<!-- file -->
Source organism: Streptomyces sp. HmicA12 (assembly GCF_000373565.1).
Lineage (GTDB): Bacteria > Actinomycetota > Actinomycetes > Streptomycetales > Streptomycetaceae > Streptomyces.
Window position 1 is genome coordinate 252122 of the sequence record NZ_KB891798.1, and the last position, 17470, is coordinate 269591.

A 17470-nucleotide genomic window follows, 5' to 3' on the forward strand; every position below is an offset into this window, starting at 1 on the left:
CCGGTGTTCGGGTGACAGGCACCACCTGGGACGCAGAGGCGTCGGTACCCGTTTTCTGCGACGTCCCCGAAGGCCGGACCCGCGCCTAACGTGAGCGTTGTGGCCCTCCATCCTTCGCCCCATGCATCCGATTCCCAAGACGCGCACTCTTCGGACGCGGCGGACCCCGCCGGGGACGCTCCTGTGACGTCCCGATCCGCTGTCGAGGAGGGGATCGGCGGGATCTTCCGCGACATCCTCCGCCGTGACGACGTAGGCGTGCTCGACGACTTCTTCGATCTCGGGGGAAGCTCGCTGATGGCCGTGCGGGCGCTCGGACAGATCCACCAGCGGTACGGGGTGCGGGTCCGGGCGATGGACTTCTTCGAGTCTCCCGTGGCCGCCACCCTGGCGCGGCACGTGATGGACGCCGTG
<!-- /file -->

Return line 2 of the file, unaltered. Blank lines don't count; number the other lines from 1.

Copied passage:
Lineage (GTDB): Bacteria > Actinomycetota > Actinomycetes > Streptomycetales > Streptomycetaceae > Streptomyces.